Tips for Successful Practice of Simulation

It's wise to also be aware of an "hidden agendas". Is the real reason for performing simulation analysis that someone required them to build a model? Sometimes a customer or source of funding will require a simulation model be built as a condition of a contract. In this case, the stakeholder's main objective may be to have a model that supports what they intend to do anyways. To quote a popular robot… "Danger, Will Robinson!" Starting out with the answer you must "prove" is a situation to be avoided at all cost.

Knowing how your most important stakeholders define (and hopefully even measure) success, now you are ready to write your high-level objectives. This will be the starting point for further project discussions so that everyone has a shared vision. This information also provides a good start for the detailed functional specification you will be doing at a later point.


If you are lucky, this is your system that you are modeling and you know it well. More typically, even if the system is owned by your company, you do not know it well enough to accurately model it. Every system has subtleties which are often important. While it is not reasonable to expect a simulationist to know every system, a good simulationist should know the important questions to ask and be able to understand the answers.

One good way to start is to review the process so that you understand the key aspects. What are the entities? How are they being transformed? What are the constraints? If possible, take advantage of the opportunity to literally walk through the actual or similar facility to discover things that might be missed in a discussion or diagram review.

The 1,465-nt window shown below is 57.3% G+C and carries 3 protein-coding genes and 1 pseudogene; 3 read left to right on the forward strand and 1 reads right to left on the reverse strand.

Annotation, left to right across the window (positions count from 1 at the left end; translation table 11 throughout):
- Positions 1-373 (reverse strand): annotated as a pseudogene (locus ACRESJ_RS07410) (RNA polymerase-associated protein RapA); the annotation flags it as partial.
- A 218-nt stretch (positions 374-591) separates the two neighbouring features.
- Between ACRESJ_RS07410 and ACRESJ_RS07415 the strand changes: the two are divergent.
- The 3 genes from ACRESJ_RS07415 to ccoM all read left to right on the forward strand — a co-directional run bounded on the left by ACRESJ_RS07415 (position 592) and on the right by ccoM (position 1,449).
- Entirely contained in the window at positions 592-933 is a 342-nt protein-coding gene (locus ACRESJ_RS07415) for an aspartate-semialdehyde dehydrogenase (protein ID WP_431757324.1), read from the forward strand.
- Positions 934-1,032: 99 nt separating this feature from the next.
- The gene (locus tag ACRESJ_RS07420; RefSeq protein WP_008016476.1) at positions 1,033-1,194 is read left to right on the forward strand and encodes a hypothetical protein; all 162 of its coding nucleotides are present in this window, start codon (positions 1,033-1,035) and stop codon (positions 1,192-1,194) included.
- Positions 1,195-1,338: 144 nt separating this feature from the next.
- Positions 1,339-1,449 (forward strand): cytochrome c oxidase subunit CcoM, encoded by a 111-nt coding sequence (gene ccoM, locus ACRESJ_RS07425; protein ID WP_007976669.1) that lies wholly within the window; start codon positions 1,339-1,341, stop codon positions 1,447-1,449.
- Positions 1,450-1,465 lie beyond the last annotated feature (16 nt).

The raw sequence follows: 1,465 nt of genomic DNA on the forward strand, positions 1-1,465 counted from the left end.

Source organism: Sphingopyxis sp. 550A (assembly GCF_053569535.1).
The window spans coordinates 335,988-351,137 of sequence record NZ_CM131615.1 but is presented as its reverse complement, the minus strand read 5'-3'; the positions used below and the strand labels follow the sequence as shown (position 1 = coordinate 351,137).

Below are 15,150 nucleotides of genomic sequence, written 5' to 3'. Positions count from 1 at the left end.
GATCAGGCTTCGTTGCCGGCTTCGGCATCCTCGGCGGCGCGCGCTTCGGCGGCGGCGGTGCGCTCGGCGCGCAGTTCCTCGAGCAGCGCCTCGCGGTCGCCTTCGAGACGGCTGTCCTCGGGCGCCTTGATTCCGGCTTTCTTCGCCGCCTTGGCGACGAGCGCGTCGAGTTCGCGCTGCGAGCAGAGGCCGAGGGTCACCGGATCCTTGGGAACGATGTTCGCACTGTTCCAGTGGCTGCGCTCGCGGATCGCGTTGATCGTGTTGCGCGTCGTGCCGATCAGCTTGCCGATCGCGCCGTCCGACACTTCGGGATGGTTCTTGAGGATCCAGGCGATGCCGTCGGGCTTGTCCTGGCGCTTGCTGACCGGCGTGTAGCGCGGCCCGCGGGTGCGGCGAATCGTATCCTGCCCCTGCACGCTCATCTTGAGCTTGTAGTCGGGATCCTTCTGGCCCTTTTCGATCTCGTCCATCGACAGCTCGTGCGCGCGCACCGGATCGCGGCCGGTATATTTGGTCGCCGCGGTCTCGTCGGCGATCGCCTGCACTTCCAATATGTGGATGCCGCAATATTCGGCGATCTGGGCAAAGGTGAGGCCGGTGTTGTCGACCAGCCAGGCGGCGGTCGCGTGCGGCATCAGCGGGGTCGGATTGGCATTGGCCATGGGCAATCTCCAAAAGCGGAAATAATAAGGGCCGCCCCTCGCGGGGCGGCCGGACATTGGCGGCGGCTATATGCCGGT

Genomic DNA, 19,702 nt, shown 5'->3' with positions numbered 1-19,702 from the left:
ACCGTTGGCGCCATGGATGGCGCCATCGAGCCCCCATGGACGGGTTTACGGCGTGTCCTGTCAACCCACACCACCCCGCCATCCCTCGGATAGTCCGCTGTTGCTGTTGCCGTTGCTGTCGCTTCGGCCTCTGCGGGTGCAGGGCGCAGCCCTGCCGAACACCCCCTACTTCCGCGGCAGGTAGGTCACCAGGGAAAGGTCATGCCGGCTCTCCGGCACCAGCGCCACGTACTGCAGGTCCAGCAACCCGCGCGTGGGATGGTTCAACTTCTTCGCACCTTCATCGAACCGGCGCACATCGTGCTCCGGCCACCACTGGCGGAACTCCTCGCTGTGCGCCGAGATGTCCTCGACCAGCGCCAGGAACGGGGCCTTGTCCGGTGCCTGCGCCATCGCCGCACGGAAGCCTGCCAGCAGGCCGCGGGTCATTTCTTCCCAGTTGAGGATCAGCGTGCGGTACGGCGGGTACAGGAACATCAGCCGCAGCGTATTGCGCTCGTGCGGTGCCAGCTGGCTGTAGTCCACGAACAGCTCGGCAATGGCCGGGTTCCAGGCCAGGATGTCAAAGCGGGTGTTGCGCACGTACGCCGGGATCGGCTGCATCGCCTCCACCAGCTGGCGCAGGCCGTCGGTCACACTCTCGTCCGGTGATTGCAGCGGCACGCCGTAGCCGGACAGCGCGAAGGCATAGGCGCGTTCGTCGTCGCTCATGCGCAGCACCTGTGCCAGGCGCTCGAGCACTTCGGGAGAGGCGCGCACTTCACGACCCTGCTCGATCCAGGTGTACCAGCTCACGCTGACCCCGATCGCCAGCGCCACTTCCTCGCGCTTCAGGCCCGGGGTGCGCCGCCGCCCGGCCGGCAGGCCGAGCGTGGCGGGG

Ask questions. Ask more questions. Ask different people the same questions and don't be surprised that you get different answers. Your goal at this stage is not to solve the problem, but to understand the problem and the system well enough that you can describe and estimate the work. Part of this stage is to identify what you don't know so that you can allow time and risk in the project for that enlightenment.


There is an old adage that says "If you don't know where you are going, how will you know when you get there?" That is especially true in simulation projects. A functional specification clarifies the model scope and level of detail. And most importantly, it clearly defines the deliverables. It defines the objectives as well as the deliverables and determines how everyone will know when you are done.

A functional specification should clarify the project and bring everyone into a common understanding of the deliverables. Topics should include:

  • Objectives – Summarize from your initial high-level objectives what you are intending to solve and what you are not intending to solve.
  • Level of detail - A model is always just an approximation of reality and can always be improved. It is important to define the limits of this model. For example, the level of detail for a particular model might be suitable for comparing the relative productivity of alternate designs, but might have insufficient detail to provide a reliable prediction of absolute system productivity.